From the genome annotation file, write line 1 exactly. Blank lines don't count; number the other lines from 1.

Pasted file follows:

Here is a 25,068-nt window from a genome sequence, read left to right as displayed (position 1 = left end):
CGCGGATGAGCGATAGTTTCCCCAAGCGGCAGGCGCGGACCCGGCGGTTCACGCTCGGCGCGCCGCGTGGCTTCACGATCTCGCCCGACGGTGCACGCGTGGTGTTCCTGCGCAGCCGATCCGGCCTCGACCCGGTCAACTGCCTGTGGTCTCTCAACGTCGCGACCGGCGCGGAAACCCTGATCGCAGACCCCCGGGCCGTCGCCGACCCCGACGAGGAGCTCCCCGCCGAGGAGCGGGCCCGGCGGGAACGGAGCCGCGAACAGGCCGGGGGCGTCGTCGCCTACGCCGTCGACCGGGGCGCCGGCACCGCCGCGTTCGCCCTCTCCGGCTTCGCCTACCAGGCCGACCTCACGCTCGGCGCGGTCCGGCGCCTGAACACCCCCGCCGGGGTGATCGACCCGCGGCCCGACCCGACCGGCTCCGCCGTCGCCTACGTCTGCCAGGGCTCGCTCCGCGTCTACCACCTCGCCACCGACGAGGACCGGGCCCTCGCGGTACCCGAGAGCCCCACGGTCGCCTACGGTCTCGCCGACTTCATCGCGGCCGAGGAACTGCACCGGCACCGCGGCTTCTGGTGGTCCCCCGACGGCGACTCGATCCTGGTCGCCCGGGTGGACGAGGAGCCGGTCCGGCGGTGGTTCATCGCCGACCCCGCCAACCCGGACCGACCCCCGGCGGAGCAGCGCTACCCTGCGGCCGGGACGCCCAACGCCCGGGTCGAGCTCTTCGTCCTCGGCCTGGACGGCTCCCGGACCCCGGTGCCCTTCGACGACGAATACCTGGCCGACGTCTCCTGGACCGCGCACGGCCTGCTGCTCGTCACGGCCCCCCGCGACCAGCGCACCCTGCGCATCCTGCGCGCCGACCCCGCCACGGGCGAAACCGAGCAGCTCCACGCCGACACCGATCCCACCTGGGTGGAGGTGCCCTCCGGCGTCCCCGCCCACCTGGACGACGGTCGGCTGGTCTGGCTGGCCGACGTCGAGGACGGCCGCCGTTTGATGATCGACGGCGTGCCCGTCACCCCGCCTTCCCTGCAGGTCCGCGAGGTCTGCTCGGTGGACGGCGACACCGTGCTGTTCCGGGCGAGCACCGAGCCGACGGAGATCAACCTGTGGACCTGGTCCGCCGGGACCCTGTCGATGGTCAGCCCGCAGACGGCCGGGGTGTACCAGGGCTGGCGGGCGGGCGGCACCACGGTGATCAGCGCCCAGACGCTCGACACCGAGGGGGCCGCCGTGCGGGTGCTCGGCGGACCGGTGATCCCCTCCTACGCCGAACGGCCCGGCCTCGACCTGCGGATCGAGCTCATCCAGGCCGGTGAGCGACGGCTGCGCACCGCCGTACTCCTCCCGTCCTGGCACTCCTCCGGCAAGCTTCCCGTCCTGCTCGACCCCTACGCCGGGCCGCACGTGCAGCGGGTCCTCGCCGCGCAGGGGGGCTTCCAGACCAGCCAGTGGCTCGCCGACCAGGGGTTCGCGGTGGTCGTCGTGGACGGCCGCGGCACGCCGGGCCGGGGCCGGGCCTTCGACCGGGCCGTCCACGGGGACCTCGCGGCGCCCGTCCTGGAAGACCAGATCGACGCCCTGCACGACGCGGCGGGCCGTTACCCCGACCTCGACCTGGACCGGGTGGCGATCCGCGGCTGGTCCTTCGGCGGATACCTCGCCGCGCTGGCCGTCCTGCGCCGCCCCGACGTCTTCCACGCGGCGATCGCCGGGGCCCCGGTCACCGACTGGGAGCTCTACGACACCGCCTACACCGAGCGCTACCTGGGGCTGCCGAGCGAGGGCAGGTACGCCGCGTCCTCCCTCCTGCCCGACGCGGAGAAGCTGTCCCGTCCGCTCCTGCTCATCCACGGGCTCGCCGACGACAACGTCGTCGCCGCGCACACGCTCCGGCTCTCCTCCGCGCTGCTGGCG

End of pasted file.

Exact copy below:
Here is a 25,068-nt window from a genome sequence, read left to right as displayed (position 1 = left end):